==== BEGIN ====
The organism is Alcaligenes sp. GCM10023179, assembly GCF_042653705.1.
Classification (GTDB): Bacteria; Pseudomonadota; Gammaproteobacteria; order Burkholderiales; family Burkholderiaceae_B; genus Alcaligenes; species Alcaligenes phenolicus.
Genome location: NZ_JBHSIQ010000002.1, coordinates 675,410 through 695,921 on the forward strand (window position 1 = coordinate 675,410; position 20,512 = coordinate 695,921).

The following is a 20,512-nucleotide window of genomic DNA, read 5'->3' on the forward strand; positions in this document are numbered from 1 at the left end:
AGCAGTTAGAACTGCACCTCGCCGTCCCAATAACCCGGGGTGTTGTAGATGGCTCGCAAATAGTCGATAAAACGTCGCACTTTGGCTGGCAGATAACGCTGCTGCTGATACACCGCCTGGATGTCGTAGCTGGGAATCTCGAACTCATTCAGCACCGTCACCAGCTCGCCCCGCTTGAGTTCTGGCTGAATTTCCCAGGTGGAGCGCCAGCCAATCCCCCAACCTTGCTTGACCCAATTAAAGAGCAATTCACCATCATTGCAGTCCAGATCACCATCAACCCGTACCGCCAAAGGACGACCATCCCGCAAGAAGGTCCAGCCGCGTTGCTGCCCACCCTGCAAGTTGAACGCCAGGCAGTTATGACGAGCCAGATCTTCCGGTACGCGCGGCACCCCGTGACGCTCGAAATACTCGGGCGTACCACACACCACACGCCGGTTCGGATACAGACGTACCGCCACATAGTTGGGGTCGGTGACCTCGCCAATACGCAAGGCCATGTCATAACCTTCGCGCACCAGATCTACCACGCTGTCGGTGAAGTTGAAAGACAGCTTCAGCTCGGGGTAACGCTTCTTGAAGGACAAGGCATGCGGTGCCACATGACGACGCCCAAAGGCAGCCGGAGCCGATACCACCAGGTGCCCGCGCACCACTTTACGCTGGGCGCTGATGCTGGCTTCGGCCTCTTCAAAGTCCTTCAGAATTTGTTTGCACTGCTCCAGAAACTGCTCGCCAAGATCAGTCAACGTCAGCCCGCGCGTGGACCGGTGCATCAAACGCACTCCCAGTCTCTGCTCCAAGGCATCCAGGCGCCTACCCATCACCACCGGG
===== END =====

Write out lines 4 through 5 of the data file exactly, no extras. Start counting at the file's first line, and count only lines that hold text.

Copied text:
The following is a 20,512-nucleotide window of genomic DNA, read 5'->3' on the forward strand; positions in this document are numbered from 1 at the left end:
AGCAGTTAGAACTGCACCTCGCCGTCCCAATAACCCGGGGTGTTGTAGATGGCTCGCAAATAGTCGATAAAACGTCGCACTTTGGCTGGCAGATAACGCTGCTGCTGATACACCGCCTGGATGTCGTAGCTGGGAATCTCGAACTCATTCAGCACCGTCACCAGCTCGCCCCGCTTGAGTTCTGGCTGAATTTCCCAGGTGGAGCGCCAGCCAATCCCCCAACCTTGCTTGACCCAATTAAAGAGCAATTCACCATCATTGCAGTCCAGATCACCATCAACCCGTACCGCCAAAGGACGACCATCCCGCAAGAAGGTCCAGCCGCGTTGCTGCCCACCCTGCAAGTTGAACGCCAGGCAGTTATGACGAGCCAGATCTTCCGGTACGCGCGGCACCCCGTGACGCTCGAAATACTCGGGCGTACCACACACCACACGCCGGTTCGGATACAGACGTACCGCCACATAGTTGGGGTCGGTGACCTCGCCAATACGCAAGGCCATGTCATAACCTTCGCGCACCAGATCTACCACGCTGTCGGTGAAGTTGAAAGACAGCTTCAGCTCGGGGTAACGCTTCTTGAAGGACAAGGCATGCGGTGCCACATGACGACGCCCAAAGGCAGCCGGAGCCGATACCACCAGGTGCCCGCGCACCACTTTACGCTGGGCGCTGATGCTGGCTTCGGCCTCTTCAAAGTCCTTCAGAATTTGTTTGCACTGCTCCAGAAACTGCTCGCCAAGATCAGTCAACGTCAGCCCGCGCGTGGACCGGTGCATCAAACGCACTCCCAGTCTCTGCTCCAAGGCATCCAGGCGCCTACCCATCACCACCGGG